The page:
Astonishing X-Men: Dangerous
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Pop Culture Icon Joss Whedon And Award-Winning Artist John Cassaday Bring You The Continuing Saga Of The Astonishing X-Men!
The tragic death of a student at the Xavier Institute reveals that a powerful enemy is working from inside the mansion to destroy the X-Men, an enemy who knows all their weaknesses and can predict their every move. This new foe doesnt want wealth, power or world domination: it only wants them dead. As the X-Men fight for their lives, they learn theyve been deceived by one of their own . . . even if they survive, the team will never be the same.
A second set of Joss Whedon's Astonishing X-Men comic book series comes into view with this slickly tooled story, which fits a couple of metropolis-bashing battles (and various intra-X dramas) into about 70 minutes or so. Dangerous finds a batch of the Xers fending off large threats, notably a Danger Room that traps a bunch of students in its deadly walls and a major smackdown involving Professor Xavier himself. You've also got the Fantastic Four swooping in to collaborate on cleaning up a mess in Manhattan, an alliance that leads to a little territory-marking between the two groups. The "motion comics" approach means that John Cassaday's comic book art is given (pretty darned vivid) life not by full animation but a clever digital style. It's effective enough to make you forget about the limitations of the technique after a while, and the big set pieces--and there are some big set pieces--don't suffer in the slightest. Whedon's tongue-in-cheek one-liners are securely in place, and (like his work on The Avengers) manage to create a humorous undercurrent without subverting the spirit of the mutant heroes. The motion comics enterprise will always be a hybrid, but if you're going to do it at all, this is the way to do it. --Robert Horton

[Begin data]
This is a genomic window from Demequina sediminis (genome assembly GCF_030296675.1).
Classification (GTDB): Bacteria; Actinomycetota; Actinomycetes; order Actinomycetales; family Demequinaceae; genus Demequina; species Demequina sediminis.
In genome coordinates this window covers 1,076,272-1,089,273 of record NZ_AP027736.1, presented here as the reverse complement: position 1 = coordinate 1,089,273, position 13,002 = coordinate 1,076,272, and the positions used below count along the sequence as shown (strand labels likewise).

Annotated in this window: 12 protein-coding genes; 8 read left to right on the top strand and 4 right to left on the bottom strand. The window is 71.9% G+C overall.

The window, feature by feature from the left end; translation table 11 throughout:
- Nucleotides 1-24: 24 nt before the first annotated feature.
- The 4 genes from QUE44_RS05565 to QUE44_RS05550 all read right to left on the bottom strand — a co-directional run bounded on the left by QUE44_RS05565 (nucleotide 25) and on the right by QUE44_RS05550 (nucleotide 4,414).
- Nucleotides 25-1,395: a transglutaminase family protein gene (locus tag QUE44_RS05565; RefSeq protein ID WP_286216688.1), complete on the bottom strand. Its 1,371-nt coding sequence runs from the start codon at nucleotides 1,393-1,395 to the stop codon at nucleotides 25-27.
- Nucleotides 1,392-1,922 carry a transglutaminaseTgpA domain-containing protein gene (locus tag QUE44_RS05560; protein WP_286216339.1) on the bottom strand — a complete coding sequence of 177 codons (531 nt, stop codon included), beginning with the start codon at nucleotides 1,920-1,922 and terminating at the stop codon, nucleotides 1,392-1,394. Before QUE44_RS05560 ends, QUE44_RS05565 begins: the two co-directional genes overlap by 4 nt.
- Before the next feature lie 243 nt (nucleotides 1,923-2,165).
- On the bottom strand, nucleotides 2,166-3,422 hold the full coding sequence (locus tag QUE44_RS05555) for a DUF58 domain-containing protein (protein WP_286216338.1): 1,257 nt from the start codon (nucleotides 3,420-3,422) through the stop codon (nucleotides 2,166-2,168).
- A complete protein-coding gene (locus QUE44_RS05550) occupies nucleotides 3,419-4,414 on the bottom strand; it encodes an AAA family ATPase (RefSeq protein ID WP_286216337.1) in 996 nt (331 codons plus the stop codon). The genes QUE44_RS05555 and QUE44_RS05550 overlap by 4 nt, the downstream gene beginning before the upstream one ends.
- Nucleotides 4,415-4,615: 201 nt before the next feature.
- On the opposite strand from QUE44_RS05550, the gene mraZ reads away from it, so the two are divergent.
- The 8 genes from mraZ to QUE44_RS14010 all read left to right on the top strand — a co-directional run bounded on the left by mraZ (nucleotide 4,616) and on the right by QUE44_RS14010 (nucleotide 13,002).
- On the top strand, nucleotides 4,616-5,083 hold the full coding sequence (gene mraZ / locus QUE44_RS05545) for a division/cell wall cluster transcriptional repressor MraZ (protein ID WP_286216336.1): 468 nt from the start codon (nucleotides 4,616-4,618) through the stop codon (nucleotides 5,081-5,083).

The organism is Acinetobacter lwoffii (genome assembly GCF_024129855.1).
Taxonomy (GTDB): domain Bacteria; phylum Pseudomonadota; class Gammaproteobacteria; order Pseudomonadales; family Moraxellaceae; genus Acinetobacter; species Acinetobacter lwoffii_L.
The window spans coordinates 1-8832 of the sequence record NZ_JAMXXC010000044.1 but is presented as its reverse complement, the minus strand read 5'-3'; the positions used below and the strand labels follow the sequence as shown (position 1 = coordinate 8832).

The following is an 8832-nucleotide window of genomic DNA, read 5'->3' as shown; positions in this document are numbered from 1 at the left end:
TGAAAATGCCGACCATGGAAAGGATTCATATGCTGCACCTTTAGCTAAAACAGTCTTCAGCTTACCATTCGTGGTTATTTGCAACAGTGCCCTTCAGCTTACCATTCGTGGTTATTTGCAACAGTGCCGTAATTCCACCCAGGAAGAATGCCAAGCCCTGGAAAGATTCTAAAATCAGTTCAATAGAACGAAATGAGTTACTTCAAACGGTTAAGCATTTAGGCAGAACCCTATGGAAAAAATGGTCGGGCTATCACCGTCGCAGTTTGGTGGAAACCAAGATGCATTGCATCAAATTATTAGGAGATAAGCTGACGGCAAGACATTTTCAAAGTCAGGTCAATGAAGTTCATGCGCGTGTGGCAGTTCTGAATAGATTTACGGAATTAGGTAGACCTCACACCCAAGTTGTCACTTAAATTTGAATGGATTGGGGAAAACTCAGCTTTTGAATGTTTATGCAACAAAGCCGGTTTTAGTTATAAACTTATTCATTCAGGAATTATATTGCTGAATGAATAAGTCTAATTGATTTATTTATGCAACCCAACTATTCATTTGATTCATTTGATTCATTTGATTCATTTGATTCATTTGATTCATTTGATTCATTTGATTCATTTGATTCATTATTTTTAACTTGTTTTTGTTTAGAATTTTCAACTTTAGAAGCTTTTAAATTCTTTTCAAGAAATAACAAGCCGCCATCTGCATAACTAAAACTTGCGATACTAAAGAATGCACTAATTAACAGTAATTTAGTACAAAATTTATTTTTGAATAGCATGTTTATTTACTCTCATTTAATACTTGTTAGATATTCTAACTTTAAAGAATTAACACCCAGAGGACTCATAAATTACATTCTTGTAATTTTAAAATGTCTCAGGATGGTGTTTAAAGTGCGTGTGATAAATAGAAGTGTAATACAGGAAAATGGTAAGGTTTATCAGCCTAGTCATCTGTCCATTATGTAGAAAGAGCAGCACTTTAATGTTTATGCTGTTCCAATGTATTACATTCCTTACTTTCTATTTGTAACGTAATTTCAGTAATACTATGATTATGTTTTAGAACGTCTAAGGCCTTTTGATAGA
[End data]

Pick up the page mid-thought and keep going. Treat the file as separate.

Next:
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1. Astonishing X-Men: Gifted
2. Astonishing X-Men: Dangerous
3. Astonishing X-Men: Torn
4. Astonishing X-Men: Unstoppable
While you can watch the first (Gifted) by itself, as you get through the series, you will need to see the other stories to better understand the overall story.
My only complaint is that there are no subtitles on any of the discs. They would have been especially handy in the last chapter of Gifted where the background sound effects of the action scenes were so high in the mix that you could not make out what the characters were saying.
Also, F.Y.I. the only disc of the series with extra features is Gifted.
Motion comics look as though someone was able to animate the spaces between the panels of a comic book. It makes for an interesting hybrid genre that is not quite an animated cartoon but a lot more than static pictures on a page. The voice actors for Dangerous are spot-on. Wolverine is gruff without being over the top.
There are a few "cons" to the motion comics. The episodes are short (six episodes, each under 15 minutes-ish). The DVD case is very minimalist: a slim case with a cardboard front. I would have liked an insert or episode list. And I really would have appreciated a case that snapped close. However, these packaging issues aside Dangerous in particular and motion comics in general are a lot of fun to watch.
Dangerous features some great action and spotlights a lot of the X-Men's younger members including Kitty Pryde and Armor. I can recommend this DVD to anyone looking for some animated X-citement.